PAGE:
Dancing with the Stars—Robson Ranch Texas style
The ladies who attended the September Robson Ranch Women’s Club luncheon were dazzled by Robson’s own, “Dancing With The Stars.” Our Robson stars danced to the music of Denton’s “Young at Heart Orchestra” which presented a variety of musical arrangements we have all loved over the years.
Nine dancers from Henry Evans’ Robson Ranch Ballroom Dance Class galvanized the audience with varied expressions of Ballroom Dance. Dancers were Connie and Ken Dubois, Elizabeth and Paul Gage, Marilyn and Steve Melo, Geraldine Gawle, Nancy Toppan and our marvelous instructor, Henry Evans. These stunning dancers performed in elegant ballroom attire.
Young At Heart Orchestra kicked off the show with Alright, Okay, You Win.
The dance production began with the presentation of dancers, opening with Geraldine Gawle and Ken Dubois followed by our striking stars to a rumba tune South Of The Border. Rumba, originating in Cuba, has a character of passion and romance and is one of the most erotic and sensual of all the Latin dance styles with its slow rhythms and hip movements that create intense expressions.
A nostalgic song, How High The Moon, was played for all our dancing stars to show the sophisticated, yet playful foxtrot taking us back to the smooth dancing style of Fred Astaire and Ginger Rogers. Leading off the Rolls Royce of ballroom dance was Nancy Toppan and Henry Evans.
The jitterbug is an exuberant dance that became popular in the 1930s and 40s, originating in the U.S. and spreading internationally by U.S. Armed Forces during WWII. Nancy Toppan and Henry Evans boogied with electrifying invigoration to In The Mood, popularized by Glenn Miller in the big band era.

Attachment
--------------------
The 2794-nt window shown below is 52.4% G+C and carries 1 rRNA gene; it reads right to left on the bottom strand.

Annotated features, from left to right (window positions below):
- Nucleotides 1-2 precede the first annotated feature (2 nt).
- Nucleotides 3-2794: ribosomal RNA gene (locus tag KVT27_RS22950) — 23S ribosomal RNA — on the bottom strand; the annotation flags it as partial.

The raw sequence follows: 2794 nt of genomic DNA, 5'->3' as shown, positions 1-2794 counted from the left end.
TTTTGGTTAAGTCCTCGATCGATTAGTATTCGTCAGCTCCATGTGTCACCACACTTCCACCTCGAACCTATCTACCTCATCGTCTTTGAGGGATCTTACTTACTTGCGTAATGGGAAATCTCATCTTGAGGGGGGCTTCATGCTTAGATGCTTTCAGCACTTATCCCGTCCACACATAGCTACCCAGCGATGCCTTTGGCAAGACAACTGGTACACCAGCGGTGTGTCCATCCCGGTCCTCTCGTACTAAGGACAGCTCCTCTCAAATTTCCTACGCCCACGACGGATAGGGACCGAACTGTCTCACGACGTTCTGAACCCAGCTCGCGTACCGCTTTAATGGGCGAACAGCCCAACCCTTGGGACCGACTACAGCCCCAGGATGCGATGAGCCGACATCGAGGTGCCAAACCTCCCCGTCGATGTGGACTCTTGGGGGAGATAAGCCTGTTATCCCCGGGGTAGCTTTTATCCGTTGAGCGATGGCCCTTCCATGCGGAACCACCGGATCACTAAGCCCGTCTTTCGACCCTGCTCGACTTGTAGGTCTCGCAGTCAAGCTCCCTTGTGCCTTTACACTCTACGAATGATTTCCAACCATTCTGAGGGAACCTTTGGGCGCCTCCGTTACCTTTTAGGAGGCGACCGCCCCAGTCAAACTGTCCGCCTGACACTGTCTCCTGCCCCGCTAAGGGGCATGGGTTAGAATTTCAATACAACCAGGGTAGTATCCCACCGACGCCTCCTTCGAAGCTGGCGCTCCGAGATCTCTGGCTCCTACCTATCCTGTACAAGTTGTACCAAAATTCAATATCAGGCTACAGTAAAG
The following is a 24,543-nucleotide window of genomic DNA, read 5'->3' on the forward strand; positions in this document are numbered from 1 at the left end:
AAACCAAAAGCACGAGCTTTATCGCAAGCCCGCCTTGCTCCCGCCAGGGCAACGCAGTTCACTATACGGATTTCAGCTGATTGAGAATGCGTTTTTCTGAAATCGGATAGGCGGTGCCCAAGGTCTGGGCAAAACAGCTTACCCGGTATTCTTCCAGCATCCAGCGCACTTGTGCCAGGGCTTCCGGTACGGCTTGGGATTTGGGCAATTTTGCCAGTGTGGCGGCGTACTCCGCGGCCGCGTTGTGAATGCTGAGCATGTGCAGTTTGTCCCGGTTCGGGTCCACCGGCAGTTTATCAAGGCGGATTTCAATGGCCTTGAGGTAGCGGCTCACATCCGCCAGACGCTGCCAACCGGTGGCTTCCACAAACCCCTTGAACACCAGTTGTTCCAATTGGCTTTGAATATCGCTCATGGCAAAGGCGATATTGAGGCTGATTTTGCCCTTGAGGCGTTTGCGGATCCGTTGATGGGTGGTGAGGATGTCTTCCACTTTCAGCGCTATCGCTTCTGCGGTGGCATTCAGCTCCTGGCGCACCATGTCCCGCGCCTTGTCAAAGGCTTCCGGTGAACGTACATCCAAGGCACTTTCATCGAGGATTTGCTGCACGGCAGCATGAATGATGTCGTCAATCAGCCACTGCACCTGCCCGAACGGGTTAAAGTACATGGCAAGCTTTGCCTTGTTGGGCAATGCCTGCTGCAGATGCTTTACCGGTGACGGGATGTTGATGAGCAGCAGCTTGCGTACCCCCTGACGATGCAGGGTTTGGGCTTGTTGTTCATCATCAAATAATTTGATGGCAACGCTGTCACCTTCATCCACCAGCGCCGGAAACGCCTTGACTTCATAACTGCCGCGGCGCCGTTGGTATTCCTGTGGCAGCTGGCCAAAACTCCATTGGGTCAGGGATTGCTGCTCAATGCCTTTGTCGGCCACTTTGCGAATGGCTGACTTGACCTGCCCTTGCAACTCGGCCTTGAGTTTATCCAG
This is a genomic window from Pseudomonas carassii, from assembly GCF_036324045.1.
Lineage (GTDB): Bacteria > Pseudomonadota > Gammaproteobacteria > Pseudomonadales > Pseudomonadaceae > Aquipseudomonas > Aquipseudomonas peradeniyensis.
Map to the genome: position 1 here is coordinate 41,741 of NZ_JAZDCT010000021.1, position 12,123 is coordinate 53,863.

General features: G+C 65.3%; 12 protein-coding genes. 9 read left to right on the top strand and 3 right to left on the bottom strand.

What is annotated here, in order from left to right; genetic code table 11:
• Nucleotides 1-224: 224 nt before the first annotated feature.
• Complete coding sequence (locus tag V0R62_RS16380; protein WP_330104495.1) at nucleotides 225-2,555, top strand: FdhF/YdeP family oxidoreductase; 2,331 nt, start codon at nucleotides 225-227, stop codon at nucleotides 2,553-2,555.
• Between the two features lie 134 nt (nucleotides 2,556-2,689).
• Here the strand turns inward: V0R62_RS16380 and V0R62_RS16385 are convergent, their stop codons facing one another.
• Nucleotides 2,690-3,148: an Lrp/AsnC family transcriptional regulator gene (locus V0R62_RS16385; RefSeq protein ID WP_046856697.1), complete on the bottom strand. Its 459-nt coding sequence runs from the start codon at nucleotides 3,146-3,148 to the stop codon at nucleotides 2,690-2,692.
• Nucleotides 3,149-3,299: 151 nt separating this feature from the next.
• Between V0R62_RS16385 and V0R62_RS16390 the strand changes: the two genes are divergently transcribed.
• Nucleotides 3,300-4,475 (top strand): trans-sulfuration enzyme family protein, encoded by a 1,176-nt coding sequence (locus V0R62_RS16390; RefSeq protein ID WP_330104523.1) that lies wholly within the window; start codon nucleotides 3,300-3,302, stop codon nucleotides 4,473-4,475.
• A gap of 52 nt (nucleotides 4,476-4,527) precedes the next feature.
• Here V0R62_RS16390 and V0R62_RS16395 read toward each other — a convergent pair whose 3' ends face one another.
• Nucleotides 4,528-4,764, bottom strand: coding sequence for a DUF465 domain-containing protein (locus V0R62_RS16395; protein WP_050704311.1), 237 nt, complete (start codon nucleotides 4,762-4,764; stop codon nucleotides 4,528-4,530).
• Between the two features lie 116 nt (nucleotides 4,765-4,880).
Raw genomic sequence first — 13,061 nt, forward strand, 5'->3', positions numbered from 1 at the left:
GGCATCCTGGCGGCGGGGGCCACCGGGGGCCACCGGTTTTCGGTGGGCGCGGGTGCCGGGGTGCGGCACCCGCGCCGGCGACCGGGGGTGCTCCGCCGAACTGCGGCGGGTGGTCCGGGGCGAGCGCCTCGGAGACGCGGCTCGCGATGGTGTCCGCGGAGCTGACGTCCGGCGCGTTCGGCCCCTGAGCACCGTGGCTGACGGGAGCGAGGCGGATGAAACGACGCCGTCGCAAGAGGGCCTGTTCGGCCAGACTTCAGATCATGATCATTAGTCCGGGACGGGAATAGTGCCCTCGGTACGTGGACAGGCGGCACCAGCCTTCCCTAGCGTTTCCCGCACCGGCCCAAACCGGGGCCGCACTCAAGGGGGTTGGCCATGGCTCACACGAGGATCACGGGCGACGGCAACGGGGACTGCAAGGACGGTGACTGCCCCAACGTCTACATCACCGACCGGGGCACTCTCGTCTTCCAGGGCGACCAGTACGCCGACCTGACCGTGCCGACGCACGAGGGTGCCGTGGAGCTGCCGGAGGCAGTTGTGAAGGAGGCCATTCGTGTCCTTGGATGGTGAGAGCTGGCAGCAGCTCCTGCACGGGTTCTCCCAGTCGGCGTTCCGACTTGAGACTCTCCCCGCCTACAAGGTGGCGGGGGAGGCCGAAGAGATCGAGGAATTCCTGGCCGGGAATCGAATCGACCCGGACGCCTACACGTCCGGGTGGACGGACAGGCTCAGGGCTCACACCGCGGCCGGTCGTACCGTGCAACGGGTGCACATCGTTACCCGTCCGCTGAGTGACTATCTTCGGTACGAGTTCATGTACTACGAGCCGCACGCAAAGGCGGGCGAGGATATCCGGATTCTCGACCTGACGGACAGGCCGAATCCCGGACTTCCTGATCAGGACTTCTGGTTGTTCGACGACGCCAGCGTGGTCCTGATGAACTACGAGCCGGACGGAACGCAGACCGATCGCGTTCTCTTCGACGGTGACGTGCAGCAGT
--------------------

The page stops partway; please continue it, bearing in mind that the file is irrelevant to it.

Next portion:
The Tango is originally from Spain and made its way to Europe at the turn of the 20th century. It is danced with immense feeling and a sense of energy and seduction flowing between close-holding partners. Elizabeth and Paul Gage embraced in an enchanting American Tango to Hernando’s Hideaway.
The East Coast Swing belongs to a group of swing dances and was created in the 1940s based on the Lindy Hop. The dancers presented a vibrant and exhilarating East Coast Swing led by Marilyn and Steve Melo to St Louis Blues.
Young At Heart Orchestra was featured, playing their rendition of Ain’t Misbehavin.
The Waltz, introduced in mid-19th century, represents the gold standard and most famous dance of ballrooms around the world. The graceful Waltz was eloquently performed by Connie and Ken Dubois to Charade. Their Waltz presentation was beautifully depicted with smooth and flowing motion, continuous turns and lavish open movements.
The sizzling finale was the lively and flirtatious Cha Cha, a Cuban innovation becoming popular in 1954. The dancers showed off their charm and sexy Cuban motion in the grand finale to Cherry Pink and Apple Blossom White.
Dance is a song of the body, an expression of emotions, a poem of which each movement is a word. To watch us dance is to hear our hearts speak.
Author: Nancy Toppan